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Service club calls for old cell phones

Mark Roberts had three usable cell phones languishing in the garage of his Orinda home.

"I just hated the idea of throwing them away ... I didn't know what to do with them, so I was just waiting for somebody to tell me about an organization that would put 'em to good use," he said.

When a colleague at St. Mary's College in Moraga told him about a program that seeks cell phones for women who are in danger of abuse, Roberts had found what he sought.

"I just felt very good that these things might help a woman ... in a battering situation get help when she needs it quickly," said Roberts, the college's major gifts officer.

Nationwide, an estimated 24 million cell phones are no longer in use, said Joe Della Posta, a spokesman for the nonprofit Wireless Foundation. It is a cosponsor of the Donate a Phone program that collects them for distribution to domestic violence victims and organizations helping them.

The program distributes phones through domestic violence prevention organizations and police departments. It reprograms the phones to dial 911 and usually one or two nonemergency numbers, such as a domestic violence shelter.

The Orinda Junior Women's Club has collected more than 70 phones from its members, St. Mary's staff members, the Lamorinda Sunrise Rotary Club, the Orinda Rotary Club and others.

People often discard cell phones when they change to a new provider or upgrade to a newer, smaller or more technologically advanced model, said Della Posta, who is based in Syracuse, N.Y.

Roberts recalled that, more than a year ago, he and his wife switched to digital cell phones, discarding another pair they had been using, including one that had replaced a mobile phone that dated back to the early 1990s.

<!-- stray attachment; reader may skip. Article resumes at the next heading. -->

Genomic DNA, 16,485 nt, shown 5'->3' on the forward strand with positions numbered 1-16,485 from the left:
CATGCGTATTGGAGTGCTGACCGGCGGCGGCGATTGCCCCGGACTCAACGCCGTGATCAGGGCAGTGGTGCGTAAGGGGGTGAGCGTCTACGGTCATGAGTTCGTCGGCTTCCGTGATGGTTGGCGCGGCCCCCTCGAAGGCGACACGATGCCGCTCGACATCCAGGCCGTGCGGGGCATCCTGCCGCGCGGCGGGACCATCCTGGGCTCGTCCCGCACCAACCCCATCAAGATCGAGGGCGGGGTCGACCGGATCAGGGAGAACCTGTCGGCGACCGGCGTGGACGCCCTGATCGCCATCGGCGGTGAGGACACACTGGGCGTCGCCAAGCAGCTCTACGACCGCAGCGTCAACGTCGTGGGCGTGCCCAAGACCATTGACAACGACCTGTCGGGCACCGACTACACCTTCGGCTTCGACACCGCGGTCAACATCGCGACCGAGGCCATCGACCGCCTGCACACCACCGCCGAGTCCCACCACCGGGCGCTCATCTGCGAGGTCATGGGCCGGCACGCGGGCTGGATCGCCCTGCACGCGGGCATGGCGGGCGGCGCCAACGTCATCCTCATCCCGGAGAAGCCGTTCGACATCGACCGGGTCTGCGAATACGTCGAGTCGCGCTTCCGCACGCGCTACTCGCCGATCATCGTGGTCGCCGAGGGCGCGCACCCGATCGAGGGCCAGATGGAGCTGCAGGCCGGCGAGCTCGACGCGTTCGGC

"We had three perfectly usable but unused cell phones, and I just hated the idea of adding them to a landfill," he said.

Julie Whitsitt, vice president of the Orinda Junior Women's Club, had five unused cell phones.

"They were just out-of-date. We purchased new service, so we got new phones with the service," she said.

Della Posta had two discarded phones in his basement after he switched providers and got new phones from them.

"I just put them there thinking I could do something with them ... because I knew that they worked and I thought that, at some point, there could be some use for them," he said.

He gave them to Donate a Phone, which has received more than 150,000 phones from companies, civic groups, Boy Scout troops, churches, schools and others around the country since October 1999, he said.

Motorola, the giant cell phone and chip manufacturer, has donated more than 17,000 phones. Seventy-four wireless service providers have donated free emergency air time to domestic violence victims, according to the Wireless Foundation.

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